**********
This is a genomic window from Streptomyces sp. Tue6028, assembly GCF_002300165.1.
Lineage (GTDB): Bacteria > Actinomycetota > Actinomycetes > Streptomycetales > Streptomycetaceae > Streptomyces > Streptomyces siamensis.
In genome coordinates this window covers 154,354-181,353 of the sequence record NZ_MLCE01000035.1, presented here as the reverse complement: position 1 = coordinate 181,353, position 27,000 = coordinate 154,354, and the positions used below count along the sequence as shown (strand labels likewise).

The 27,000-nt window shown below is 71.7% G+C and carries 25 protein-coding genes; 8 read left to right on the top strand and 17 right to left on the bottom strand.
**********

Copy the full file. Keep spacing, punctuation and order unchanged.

This is a genomic window from Streptomyces sp. Tue6028, assembly GCF_002300165.1.
Lineage (GTDB): Bacteria > Actinomycetota > Actinomycetes > Streptomycetales > Streptomycetaceae > Streptomyces > Streptomyces siamensis.
In genome coordinates this window covers 154,354-181,353 of the sequence record NZ_MLCE01000035.1, presented here as the reverse complement: position 1 = coordinate 181,353, position 27,000 = coordinate 154,354, and the positions used below count along the sequence as shown (strand labels likewise).

The 27,000-nt window shown below is 71.7% G+C and carries 25 protein-coding genes; 8 read left to right on the top strand and 17 right to left on the bottom strand.